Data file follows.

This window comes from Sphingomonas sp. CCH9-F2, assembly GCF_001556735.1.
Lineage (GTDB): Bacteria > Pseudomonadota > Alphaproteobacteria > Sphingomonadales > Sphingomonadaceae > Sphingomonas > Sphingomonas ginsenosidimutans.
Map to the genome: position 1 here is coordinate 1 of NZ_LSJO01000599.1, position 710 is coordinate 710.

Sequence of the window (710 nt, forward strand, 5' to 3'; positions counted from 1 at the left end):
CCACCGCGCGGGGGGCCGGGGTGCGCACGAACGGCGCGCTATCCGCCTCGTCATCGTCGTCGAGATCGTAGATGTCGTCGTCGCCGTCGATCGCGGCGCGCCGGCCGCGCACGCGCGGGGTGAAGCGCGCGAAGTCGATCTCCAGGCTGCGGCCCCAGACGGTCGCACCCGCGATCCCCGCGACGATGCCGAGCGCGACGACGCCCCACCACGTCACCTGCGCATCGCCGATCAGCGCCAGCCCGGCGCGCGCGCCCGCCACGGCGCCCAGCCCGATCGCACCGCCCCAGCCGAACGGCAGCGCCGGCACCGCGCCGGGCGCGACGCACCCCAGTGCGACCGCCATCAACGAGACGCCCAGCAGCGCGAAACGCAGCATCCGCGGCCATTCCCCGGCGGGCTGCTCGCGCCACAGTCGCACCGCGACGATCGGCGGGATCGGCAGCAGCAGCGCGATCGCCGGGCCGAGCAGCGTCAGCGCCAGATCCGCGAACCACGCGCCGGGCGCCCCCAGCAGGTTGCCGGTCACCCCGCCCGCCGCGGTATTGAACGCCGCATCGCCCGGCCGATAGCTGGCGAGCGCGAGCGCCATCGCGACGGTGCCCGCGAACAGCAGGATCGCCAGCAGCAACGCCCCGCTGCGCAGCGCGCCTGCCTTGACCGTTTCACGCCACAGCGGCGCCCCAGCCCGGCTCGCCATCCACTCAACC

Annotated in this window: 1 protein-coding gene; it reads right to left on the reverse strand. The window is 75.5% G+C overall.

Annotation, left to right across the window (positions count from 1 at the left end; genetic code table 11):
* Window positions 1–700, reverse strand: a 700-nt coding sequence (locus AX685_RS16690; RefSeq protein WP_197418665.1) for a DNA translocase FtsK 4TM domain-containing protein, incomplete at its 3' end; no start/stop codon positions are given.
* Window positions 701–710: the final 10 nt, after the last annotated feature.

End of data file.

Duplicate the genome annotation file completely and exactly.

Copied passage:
This window comes from Sphingomonas sp. CCH9-F2, assembly GCF_001556735.1.
Lineage (GTDB): Bacteria > Pseudomonadota > Alphaproteobacteria > Sphingomonadales > Sphingomonadaceae > Sphingomonas > Sphingomonas ginsenosidimutans.
Map to the genome: position 1 here is coordinate 1 of NZ_LSJO01000599.1, position 710 is coordinate 710.

Sequence of the window (710 nt, forward strand, 5' to 3'; positions counted from 1 at the left end):
CCACCGCGCGGGGGGCCGGGGTGCGCACGAACGGCGCGCTATCCGCCTCGTCATCGTCGTCGAGATCGTAGATGTCGTCGTCGCCGTCGATCGCGGCGCGCCGGCCGCGCACGCGCGGGGTGAAGCGCGCGAAGTCGATCTCCAGGCTGCGGCCCCAGACGGTCGCACCCGCGATCCCCGCGACGATGCCGAGCGCGACGACGCCCCACCACGTCACCTGCGCATCGCCGATCAGCGCCAGCCCGGCGCGCGCGCCCGCCACGGCGCCCAGCCCGATCGCACCGCCCCAGCCGAACGGCAGCGCCGGCACCGCGCCGGGCGCGACGCACCCCAGTGCGACCGCCATCAACGAGACGCCCAGCAGCGCGAAACGCAGCATCCGCGGCCATTCCCCGGCGGGCTGCTCGCGCCACAGTCGCACCGCGACGATCGGCGGGATCGGCAGCAGCAGCGCGATCGCCGGGCCGAGCAGCGTCAGCGCCAGATCCGCGAACCACGCGCCGGGCGCCCCCAGCAGGTTGCCGGTCACCCCGCCCGCCGCGGTATTGAACGCCGCATCGCCCGGCCGATAGCTGGCGAGCGCGAGCGCCATCGCGACGGTGCCCGCGAACAGCAGGATCGCCAGCAGCAACGCCCCGCTGCGCAGCGCGCCTGCCTTGACCGTTTCACGCCACAGCGGCGCCCCAGCCCGGCTCGCCATCCACTCAACC

Annotated in this window: 1 protein-coding gene; it reads right to left on the reverse strand. The window is 75.5% G+C overall.

Annotation, left to right across the window (positions count from 1 at the left end; genetic code table 11):
* Window positions 1–700, reverse strand: a 700-nt coding sequence (locus AX685_RS16690; RefSeq protein WP_197418665.1) for a DNA translocase FtsK 4TM domain-containing protein, incomplete at its 3' end; no start/stop codon positions are given.
* Window positions 701–710: the final 10 nt, after the last annotated feature.